“Style with a big smile at this chic and superbly serviced, family-minded hotel on the beach, 15 minutes from Chania”
Spread across a cluster of low-lying, Cycladic-style cubic buildings are 33 surprisingly roomy and well-conceived studios and suites. Equipped with cushy sofas, chilled lighting and ample cupboard space, and dolled up with quirky ceramic artwork, curly-whirly Marimekko fabrics and other beautiful designer bling, they are a positive delight to be in, especially compared to Crete's many identikit concrete boxes.
All have a kitchenette fitted with sleek corian worktops - ideal for rustling up simple snacks - and a furnished balcony or terrace with a choice of views.
In the ensuite bathrooms, Bisazza mosaic tiles add a sumptuous touch of colour, while walk-in showers, sunflower-sized heads, chunky squeak-free toilet seats, daily-laundered fluffy towels and a sweet-smelling selection of trendy Apivita toiletries add plenty of pamper factor.
Sea-View Studios are best for stunning sunsets from the balcony, looking over the pristine pool and sea to the rocky island opposite. These come with 2 adjacent single beds (or 1 queensize), plus an additional built-in sofa bed, suitable for a couple with child or 2 friends travelling together. Loved-up couples will prefer the Deluxe Sea-View Studios, with their queensize beds, sea view balconies, turn down service and cuddly peignoirs.
Garden-View Studios have the same layout and bed types as the Sea-View studios, but give onto a tree-shaded garden full of twittering birds. On our most recent stay, we (plus in-laws) were very happy in our 3 adjacent GVS, numbers 35-37, tucked to one side with sea-facing balconies (an unexpected bonus), though one night there was a bit of late-evening noise from the hotel's restaurant.
The larger Garden-View Suites can accommodate a family of 4, with a queensized bedroom and a living-dining room whose 2 sofas can be used as children's beds.
At the heart of the hotel is a gorgeous dining terrace with panoramic sea views, glassed-in against the summer winds. This is the perfect spot to start your day. Ammos’ buffet breakfast - a (highly recommended) optional extra - translates as a groaning table stacked with standards like cereal and toast and a bottomless pit of filter coffee, next to plateloads of Cretan specialities like melomakarona (spiced honey biscuits) and small pies called kalitsounia, made with soft mithizra goats cheese and crispy filo pastry. It's typical of Nikos' generosity that a few platters of surplus pies and biscuits are left out all day for grazing.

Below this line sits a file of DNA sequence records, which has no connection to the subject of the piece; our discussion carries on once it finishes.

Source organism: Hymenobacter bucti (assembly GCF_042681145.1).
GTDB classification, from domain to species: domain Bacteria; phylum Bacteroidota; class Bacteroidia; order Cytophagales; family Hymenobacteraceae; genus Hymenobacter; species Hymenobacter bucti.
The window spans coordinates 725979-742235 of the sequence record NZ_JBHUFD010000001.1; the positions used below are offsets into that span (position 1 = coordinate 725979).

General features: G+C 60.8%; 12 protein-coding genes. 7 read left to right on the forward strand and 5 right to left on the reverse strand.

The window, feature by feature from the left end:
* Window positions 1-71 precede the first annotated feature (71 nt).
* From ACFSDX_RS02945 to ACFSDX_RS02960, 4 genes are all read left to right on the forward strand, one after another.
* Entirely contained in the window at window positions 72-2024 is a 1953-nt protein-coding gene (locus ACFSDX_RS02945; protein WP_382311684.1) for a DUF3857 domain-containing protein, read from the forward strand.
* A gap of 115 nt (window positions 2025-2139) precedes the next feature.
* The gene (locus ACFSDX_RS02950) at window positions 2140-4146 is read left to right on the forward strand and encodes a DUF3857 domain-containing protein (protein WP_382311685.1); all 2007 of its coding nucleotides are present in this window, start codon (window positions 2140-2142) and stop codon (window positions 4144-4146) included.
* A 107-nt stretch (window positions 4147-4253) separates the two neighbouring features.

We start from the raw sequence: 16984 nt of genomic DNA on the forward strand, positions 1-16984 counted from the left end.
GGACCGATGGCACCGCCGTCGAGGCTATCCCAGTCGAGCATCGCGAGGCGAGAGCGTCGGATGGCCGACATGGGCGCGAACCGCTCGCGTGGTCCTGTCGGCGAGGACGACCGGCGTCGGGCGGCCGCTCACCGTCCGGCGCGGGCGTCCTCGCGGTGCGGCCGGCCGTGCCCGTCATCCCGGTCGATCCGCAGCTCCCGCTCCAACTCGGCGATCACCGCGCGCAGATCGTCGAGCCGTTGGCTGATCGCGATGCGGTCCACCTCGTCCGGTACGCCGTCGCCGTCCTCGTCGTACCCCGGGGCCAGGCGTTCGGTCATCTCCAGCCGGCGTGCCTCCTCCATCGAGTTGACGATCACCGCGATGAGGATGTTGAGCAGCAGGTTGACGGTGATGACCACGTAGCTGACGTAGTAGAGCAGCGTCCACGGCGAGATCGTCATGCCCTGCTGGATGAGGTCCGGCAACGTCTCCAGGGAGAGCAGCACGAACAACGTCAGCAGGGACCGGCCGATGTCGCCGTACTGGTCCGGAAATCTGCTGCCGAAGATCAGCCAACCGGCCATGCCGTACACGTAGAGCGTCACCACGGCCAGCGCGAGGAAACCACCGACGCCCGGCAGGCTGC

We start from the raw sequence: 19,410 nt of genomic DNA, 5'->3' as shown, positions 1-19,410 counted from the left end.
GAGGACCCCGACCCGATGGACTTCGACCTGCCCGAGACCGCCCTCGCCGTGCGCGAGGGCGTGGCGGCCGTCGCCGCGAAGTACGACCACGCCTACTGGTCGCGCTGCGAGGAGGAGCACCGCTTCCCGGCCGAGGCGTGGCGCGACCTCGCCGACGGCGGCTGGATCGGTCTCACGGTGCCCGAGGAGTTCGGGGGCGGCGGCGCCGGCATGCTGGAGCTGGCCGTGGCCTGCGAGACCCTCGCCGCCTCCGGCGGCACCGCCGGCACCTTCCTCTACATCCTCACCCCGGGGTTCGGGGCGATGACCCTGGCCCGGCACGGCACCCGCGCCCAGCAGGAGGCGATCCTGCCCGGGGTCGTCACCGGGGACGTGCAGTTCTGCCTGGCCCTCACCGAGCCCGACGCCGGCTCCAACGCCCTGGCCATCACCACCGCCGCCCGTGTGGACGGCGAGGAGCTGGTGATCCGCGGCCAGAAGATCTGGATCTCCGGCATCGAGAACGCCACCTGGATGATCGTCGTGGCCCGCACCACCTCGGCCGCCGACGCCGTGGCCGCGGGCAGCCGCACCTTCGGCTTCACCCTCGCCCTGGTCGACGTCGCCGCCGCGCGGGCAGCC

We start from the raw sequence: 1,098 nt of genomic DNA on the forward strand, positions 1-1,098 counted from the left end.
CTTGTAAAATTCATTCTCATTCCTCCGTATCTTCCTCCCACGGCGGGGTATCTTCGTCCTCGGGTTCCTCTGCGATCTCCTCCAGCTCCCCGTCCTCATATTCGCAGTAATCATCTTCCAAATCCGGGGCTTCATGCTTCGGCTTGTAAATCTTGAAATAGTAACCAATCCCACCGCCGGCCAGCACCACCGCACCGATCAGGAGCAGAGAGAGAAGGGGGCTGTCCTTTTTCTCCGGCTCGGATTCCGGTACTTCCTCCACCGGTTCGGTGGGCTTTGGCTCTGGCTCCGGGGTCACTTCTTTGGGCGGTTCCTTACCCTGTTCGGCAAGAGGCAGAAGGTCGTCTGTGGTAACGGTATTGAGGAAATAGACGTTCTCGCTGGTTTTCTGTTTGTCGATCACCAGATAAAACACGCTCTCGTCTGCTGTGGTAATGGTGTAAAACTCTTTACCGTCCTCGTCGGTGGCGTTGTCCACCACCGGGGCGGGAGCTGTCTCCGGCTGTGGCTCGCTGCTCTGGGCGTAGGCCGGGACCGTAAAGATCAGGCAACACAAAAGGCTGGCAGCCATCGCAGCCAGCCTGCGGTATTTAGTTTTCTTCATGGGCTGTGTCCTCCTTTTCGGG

Dinner is served in the airy breakfast lounge or out on the vine shaded terrace - a privileged beachfront position and much calmer than Chania harbour. The restaurant serves delicious homemade Greek food cooked to perfection with local ingredients and fresh herbs (and with foreign guests in mind, so never too oily). Roast lamb with fennel, artichoke hearts with broad beans, grilled snapper with soft-as-butter potatoes - we loved it all, and ended up staying in almost every night (handy for all the kids, too, who played amongst themselves while we looked on from the terrace). The menu is reassuringly small, but there was always at least one vegetarian option. if you get the chance, try the marathopites - crispy pancake brittles made with fennel, ideally smothered in tzatziki - and papoutsakia, a rich dish of aubergines stuffed with caramelised onions and mince in a moist béchamel sauce. Open from early morning till very late, it's just what hotel restaurant should be (though understandably a little pricier than local tavernas); and handy for night-time arrivals, or guests adjusting to the time zone.
Alternative dining choices - including Nesaki, a cheap and cheerful pizza parlour, and Eden, a jazz bar serving veggie and organic snacks - can be found just down the road in Kalamaki, but the road is busy so it’s best to walk along the beach and then pop up onto the main road when you reach the harbour.
If you’re seeking more variety, ask Nikos to book you a taxi into Chania’s old town. Here you’ll find atmospheric tavernas like Tamam, housed in an old Ottoman bathhouse and along the narrow Zambeliou alley outside; Semiramis, serving a sumptuous range of Cretan specialities; or Monastiri, which is probably the best of the many waterfront eateries.
Alternatively you could rustle up something basic like a feta cheese omelette or a mushroom risotto on the kitchenette's 2-ring stove and just chill out with a glass of local Minos wine on the balcony or terrace of your room. There's also a fridge and kettle, and staff will even wash up your dishes next day if you smile nicely.
Ammos is great for children and is particularly suitable for babies and toddlers, with a sandy beach, shallow waters and a kids' pool. The staff are extremely kid-friendly (many have young 'uns themselves) and Nikos keeps an eye out for teenagers to make sure they don't disturb other clients. It's a pushchair-friendly property.
Babies (0-1 years), Toddlers (1-4 years)
Garden-View Suites sleep a family of 4; Sea-View and Garden-View Studios have twin/queen beds and a small sofa bed, so suit couples with 1 child.
English-speaking babysitting available at an extra cost. (see Rates)
Remember baby and child equipment may be limited or need pre-booking
Occasional play- or dancing sessions for kids, supervised by a qualified, locally resident French lady, in the downstairs playroom
Self catering and children's meals are available. There is also a bottle steriliser, blender and microwave for guest's use.
The biggest onsite hazard is the pool, though the kids' section is walled off from the main pool. The closest shop for nappies etc is 250m away. There is a mobile phone signal everywhere.